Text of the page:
¶1 Plaintiffs in error urge that a rule of law should govern the cause at bar so as to require judgment in their favor. The rule of law urged is that of the statute, 16 Okla. Stat. Ann. 4:
"No deed, mortgage or other conveyance relating to real estate or any interest therein, other than for a lease for a period not to exceed one year, shall be valid until reduced to writing and subscribed by the grantors . . . ...
¶2 Plaintiffs in error, under this rule of law, a part of the statute of frauds, urge that W. 0. King, Sr., never conveyed the real estate to Clurcie King, wife of W. 0. King and mother of Jewell B. King, son of W. 0. King, deceased, original purchaser of the property, but who never acquired legal title but did acquire equitable title as stated in the opinion.
¶3 The interest of a trustor may be conveyed by written deed under verbal directions of the trustor, provided, however, that the directions are clear, cogent, and convincing, and evidence thereof is likewise clear, cogent, and convincing, and provided further that the whole transaction, from the time of the original grant to the time that the res of the trust reaches the beneficiary, as originally intended by the trustor, may be adjudged to be one transaction in fact though consisting of constituent elements made up of acts and deeds on the one hand, and parol directions for the acts and deeds on the other, as concerns him who is entitled to give directions regarding the estate, conveyed.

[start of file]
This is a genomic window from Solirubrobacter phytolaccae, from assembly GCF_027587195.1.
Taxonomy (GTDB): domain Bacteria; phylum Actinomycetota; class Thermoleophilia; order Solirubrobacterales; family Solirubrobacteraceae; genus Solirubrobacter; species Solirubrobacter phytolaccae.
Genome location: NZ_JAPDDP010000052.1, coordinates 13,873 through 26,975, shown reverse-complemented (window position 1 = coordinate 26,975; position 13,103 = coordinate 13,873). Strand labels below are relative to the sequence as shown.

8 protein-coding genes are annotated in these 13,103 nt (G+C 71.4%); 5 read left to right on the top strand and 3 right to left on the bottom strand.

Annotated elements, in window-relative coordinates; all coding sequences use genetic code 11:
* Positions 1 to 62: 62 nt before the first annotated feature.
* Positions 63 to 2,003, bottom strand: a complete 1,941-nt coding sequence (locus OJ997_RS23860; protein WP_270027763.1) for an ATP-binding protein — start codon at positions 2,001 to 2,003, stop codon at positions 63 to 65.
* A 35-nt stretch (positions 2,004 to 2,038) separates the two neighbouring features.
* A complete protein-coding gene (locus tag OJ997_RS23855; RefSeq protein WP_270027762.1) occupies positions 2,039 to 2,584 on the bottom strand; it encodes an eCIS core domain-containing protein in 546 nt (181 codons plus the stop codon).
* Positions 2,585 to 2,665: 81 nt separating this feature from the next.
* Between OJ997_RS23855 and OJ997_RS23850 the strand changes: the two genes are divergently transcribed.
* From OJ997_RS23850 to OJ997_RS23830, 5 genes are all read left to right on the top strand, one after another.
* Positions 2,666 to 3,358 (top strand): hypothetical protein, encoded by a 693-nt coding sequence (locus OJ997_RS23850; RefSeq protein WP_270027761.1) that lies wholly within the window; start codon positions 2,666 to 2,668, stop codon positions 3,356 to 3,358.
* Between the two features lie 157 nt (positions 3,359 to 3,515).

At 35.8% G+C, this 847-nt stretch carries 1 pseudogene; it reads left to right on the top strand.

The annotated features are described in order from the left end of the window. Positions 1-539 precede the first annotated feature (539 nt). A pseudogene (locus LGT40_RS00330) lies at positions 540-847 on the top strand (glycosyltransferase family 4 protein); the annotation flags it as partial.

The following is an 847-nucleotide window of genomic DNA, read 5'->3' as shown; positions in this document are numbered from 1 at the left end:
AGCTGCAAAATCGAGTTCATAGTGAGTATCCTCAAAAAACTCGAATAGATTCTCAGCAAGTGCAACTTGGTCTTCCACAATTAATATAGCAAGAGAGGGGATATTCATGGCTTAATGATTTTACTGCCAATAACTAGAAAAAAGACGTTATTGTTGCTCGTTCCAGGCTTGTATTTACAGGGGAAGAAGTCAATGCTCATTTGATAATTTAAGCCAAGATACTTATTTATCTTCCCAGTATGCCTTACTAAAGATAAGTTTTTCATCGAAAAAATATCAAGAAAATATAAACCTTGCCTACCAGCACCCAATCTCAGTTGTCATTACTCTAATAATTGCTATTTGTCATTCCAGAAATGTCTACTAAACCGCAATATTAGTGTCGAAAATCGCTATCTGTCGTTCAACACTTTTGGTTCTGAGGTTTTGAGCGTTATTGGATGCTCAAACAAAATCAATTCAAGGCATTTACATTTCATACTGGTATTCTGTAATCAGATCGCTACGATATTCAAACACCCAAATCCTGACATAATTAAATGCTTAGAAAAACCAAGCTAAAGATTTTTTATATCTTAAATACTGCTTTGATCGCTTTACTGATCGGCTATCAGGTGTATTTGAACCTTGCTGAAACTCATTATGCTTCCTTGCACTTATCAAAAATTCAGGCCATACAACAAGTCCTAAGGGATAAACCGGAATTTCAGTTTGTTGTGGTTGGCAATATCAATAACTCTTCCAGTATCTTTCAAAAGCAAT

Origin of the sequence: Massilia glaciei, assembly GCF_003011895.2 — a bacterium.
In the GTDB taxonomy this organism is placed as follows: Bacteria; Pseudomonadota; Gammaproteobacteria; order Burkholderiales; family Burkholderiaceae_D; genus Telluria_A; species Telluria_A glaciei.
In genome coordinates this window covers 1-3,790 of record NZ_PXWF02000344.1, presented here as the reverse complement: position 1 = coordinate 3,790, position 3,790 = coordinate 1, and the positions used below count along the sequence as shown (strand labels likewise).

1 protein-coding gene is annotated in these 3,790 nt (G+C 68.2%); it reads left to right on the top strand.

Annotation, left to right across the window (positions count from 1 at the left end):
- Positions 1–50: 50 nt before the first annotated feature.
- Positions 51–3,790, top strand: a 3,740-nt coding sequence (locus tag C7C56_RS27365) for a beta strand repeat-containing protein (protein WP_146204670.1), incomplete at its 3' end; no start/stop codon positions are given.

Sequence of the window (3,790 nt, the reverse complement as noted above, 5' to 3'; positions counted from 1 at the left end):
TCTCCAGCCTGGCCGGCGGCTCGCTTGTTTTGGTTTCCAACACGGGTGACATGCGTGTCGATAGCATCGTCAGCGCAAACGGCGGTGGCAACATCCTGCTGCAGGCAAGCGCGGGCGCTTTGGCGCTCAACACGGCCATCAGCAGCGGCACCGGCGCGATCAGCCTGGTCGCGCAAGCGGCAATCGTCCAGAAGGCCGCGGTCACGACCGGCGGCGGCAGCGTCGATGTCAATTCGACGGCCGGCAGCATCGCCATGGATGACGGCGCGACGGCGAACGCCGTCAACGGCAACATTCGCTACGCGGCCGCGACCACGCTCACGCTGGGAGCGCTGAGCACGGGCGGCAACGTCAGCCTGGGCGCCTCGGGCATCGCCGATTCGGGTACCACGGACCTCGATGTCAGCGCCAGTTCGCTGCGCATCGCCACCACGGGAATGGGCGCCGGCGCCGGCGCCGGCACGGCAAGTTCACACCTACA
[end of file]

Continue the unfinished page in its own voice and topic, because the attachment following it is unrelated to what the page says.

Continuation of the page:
¶4 While it is true that defendants below averred in their answer that Jewell B. King never had any interest in said premises, other than that of trustee, it is likewise true that both W. O. King and Clurcie King did have an interest in the estate other than that of trustee. Jewell B. King, trustee, received, held, and transferred the legal title to his mother for his father as he was directed. It is true that conveyance of an interest in real estate is not valid unless and until that real estate is conveyed by an instrument in writing and subscribed by the grantor or grantors as the case may be. However, as applied to the facts in the case at bar, each and every grantor did grant by a written instrument wherein it was stated that a good and valuable consideration had been paid. Nowhere, either under the statute of frauds or elsewhere, is there any requirement that a trustor is required to reduce to writing directions to a trustee to grant, but the rule is that the directions must be established, when resting in parol, by evidence that is clear, cogent, and convincing. We have examined the record, consisting of a transcript, wherein there is no evidence, which shows that the trustor has departed this life, and that the beneficiary of the trust has since departed this life, and this appears to be, from the nature of the case pleaded, a controversy as between those who, on advice of counsel, are contending for property that is the patrimony of their ancestors, under such rules of law as the several parties deem sufficient and proper to bring to them that to which they suppose themselves rightfully entitled. Bogert on Trusts, vol. 1, p. 531, § 190, and vol. 2, p. 1432, § 466; American Digest, Trusts, Key No. 192. Under these authorities, the rule of law, with reference to trusts in the several states, seems to be at variance and variable in some jurisdictions, but not so in Oklahoma nor in this case, for in this jurisdiction we are aided by a presumption of a gift as heretofore stated.
¶5 Petition for rehearing denied.
¶6 WELCH, C. J., and BAYLESS, GIBSON, HURST, and ARNOLD, JJ., concur.